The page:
When you choose foods that take you longer to eat and are low in calorie density , it will help you consume less calories and you will feel full. 

The good news is that " you don't have to give up foods that taste great "

Feeling full after a meal results in a complex signal to stop eating, called " satiety " (fullness). The satiety-attained power of a food refers to the ability of that food to reduce feelings of hunger. 

The satiating power of a variety of common foods fed in 240-calorie portions was measured in human volunteers. This study showed that foods with higher water content , more fiber and fewer calories per ounce were generally associated with feeling more satisfied .

Let me give you an example. A medium sized baked potato reduces hunger more than an ounce of potato chips even though they both contain the same amount of calories.

Choosing foods that fill you up on fewer calories allow you to control your weight without "dieting" or "chronic hunger". In general, foods that take longer to eat (and slow caloric intake) tend to provide more fullness.

Here is another example. If you would eat about 4 oranges (aprox.240 calories) or 2 pounds of cherry tomatoes, which would take you longer to eat than a small bag of M&Ms or 1.5 ounces of peanuts (in addition to their lower calorie density)? 

No doubt, the oranges and tomatoes, but they would supply you with a lot more fiber , which is likely to enhance satiety as well. Natural whole foods like potatoes, oatmeal, whole-wheat pasta, brown rice, fruits, vegetables, and beans have a high satiating power . Prepared and refined foods like crackers, bagels, cookies and candy have less .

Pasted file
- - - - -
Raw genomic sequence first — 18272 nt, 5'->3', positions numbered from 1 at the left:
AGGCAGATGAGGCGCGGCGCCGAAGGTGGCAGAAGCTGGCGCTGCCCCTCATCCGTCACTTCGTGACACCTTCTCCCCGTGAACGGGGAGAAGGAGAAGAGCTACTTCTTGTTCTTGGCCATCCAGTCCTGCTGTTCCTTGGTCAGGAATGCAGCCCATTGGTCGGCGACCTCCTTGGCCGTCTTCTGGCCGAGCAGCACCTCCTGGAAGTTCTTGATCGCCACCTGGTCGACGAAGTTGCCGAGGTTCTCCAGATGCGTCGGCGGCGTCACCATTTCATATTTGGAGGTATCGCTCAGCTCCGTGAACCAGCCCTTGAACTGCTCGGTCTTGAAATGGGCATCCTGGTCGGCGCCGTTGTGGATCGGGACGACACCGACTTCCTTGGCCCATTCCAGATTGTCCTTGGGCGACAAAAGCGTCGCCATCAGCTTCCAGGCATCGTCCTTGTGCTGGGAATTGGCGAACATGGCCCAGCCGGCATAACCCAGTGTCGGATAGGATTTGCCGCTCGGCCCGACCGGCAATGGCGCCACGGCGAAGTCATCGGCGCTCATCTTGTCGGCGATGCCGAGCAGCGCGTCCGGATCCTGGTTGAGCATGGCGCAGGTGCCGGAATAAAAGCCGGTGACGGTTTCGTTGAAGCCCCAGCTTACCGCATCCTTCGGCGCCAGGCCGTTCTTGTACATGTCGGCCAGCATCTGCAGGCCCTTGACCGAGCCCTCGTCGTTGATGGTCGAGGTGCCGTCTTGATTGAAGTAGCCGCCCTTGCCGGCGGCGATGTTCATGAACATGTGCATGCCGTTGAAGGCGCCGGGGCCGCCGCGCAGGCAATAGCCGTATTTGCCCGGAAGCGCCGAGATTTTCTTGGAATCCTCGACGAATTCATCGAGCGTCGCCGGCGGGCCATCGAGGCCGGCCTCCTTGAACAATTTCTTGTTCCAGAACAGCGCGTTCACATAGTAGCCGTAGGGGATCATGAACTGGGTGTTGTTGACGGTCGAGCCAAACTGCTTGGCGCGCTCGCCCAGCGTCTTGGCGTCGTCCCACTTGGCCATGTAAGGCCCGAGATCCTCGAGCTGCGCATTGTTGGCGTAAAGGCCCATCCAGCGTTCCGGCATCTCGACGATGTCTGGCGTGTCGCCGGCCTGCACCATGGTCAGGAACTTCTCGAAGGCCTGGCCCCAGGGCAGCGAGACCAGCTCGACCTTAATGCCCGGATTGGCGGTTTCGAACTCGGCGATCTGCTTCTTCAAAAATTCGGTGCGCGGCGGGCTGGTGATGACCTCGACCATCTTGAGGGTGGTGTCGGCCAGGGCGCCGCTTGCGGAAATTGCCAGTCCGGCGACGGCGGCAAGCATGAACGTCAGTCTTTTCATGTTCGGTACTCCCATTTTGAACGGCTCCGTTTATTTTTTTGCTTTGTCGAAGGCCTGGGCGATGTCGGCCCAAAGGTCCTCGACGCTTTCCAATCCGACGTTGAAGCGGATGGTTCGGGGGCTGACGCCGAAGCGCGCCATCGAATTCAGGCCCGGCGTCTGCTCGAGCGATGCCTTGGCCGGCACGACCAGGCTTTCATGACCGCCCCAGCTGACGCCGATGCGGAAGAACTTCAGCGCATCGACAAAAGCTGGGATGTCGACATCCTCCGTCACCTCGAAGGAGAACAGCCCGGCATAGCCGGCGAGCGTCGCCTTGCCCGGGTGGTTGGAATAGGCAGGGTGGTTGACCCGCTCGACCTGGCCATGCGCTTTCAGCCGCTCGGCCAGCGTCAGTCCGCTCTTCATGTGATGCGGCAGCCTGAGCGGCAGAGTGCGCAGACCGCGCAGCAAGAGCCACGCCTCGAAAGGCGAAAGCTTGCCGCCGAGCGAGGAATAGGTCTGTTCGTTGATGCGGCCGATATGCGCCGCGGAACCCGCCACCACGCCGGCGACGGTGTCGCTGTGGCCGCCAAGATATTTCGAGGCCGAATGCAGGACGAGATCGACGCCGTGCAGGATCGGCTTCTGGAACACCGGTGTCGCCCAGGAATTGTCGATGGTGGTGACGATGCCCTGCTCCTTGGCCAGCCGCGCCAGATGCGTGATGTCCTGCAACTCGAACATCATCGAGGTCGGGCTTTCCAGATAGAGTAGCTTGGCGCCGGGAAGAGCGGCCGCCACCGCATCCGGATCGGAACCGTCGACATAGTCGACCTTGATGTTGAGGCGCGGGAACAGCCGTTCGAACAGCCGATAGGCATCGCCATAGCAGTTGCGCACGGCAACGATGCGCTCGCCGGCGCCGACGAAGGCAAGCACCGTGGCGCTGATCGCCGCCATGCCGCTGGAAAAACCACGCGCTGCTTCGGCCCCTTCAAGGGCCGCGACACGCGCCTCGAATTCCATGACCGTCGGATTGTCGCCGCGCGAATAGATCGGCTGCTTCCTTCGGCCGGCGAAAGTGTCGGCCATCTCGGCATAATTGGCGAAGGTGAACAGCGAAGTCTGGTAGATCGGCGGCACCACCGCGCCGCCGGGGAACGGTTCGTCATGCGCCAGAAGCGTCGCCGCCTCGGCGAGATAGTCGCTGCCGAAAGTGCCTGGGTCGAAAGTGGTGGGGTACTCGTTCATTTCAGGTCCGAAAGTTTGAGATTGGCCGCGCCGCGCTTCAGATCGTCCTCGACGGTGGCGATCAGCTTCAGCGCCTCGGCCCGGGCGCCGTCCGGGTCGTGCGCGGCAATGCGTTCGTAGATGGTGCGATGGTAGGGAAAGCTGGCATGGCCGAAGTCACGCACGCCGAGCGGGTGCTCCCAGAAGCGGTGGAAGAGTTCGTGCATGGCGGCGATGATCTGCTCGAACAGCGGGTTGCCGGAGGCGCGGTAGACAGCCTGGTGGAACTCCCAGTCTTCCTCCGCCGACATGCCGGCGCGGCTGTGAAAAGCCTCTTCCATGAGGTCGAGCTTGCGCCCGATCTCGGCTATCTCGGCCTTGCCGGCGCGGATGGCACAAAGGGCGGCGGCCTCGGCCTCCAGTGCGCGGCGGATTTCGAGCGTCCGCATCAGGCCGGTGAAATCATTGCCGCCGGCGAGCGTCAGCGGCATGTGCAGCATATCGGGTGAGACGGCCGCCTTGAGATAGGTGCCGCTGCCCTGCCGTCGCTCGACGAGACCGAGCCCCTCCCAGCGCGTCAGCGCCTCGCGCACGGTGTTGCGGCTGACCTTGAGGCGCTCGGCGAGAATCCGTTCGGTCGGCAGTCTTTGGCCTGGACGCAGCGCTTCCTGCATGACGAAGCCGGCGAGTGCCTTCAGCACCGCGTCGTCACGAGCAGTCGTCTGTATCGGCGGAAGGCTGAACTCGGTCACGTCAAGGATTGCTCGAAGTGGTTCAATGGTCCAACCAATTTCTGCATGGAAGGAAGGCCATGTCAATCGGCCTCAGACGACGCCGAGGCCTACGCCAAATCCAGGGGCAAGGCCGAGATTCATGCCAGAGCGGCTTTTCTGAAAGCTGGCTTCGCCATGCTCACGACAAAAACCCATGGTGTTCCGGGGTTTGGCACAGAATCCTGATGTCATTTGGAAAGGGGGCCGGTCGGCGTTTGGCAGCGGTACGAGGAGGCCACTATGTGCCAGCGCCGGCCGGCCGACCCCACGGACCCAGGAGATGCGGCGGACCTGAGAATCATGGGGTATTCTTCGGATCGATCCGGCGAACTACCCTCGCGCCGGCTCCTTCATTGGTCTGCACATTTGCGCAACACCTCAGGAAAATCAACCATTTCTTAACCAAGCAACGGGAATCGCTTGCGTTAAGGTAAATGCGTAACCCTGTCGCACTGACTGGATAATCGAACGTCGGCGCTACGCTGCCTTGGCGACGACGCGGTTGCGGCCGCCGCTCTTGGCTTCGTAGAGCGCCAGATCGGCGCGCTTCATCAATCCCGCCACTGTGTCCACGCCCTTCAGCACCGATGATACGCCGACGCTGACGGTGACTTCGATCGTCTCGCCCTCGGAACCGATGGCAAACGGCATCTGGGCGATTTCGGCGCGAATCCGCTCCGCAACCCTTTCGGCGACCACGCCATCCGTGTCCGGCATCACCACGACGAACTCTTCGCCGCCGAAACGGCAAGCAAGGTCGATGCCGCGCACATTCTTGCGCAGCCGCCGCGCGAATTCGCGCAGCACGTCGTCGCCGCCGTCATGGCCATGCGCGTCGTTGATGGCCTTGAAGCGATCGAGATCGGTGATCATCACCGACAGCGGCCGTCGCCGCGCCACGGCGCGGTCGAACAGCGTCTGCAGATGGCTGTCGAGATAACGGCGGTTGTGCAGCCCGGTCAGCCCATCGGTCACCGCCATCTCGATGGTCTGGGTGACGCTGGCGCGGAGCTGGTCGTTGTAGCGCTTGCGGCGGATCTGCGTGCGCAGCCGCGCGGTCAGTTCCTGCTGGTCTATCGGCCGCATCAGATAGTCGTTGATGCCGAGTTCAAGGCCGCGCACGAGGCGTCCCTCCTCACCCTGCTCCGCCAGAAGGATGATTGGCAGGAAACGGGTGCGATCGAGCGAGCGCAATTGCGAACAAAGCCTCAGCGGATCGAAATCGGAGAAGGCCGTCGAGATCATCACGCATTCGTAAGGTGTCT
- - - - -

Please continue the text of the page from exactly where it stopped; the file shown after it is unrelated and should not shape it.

Whole foods have a much higher fiber content and they digest more slowly and less completely. The result is, more calories and fiber is reaching the latter part of your small intestine. Research suggests that this results in a powerful fullness signal, which keeps you from getting hungry.

Do I have to give up all tasty foods to lose weight?

No ! Reducing calorie concentration while maintaining palatability (this means the "taste of the food) is not impossible. Not all high calorie dense foods are palatable and not all low calorie dense foods are unpalatable.

For example, fresh ripe strawberries can be very palatable at only 137 calories per pound, whereas vegetable shortening at 4040 calories per pound is quite unpalatable.

Your best bet for foods that are low in calories and high in palatability are low-fat versions of: soups, stews, chili, pasta dishes, rice dishes, stir fry's, baked potatoes, fruits, steamed vegetables and salads with low-fat dressing . 

The creative use of spices and condiments can all be used to make a lower calorie dense diet more palatable without increasing its calorie density.

Does tasty food cause you to overeat?

No! Research in both animals and people clearly show that they don't eat more calories simply because their food tastes better.  It appears that the calorie density of the diet is far more important in affecting fullness and food intake than the palatability of the diet.

Your Golden Rule

When you try to lose weight, reduce the calorie density of the diet while maintaining a reasonable degree of palatability may prove to be the best strategy for you to lose body fat and keeping it off, especially when you combine this with regular exercise .

The easiest way for you to do this is to greatly increase your intake of fruits, vegetables whole grains and beans. 

Try to omit or limit foods that have a high calorie density such as cookies, candy, doughnuts, baked goods, crackers, potato chips, whole diary products, and fatty meats.

Is there anything, which can help me in achieving my goal to lose weight?

Yes! It is called Dietrine Carb Blocker . Dietrine is " magnetically " attracted to lipids and has the ability, acting like a " sponge ", to significantly prevent fat in the digestive tract from being absorbed.  Dietrine Carb Blocker contains no ephedra, no ma huang, no ephedrine and no stimulants!

Author's Bio: 

Eric Dexter jetted off to Turkey for 5 years to learn some of the most important lessons of her life. Now 23, this self-proclaimed Jane-of-all-trades is fluent in Turkish... and just about everything else.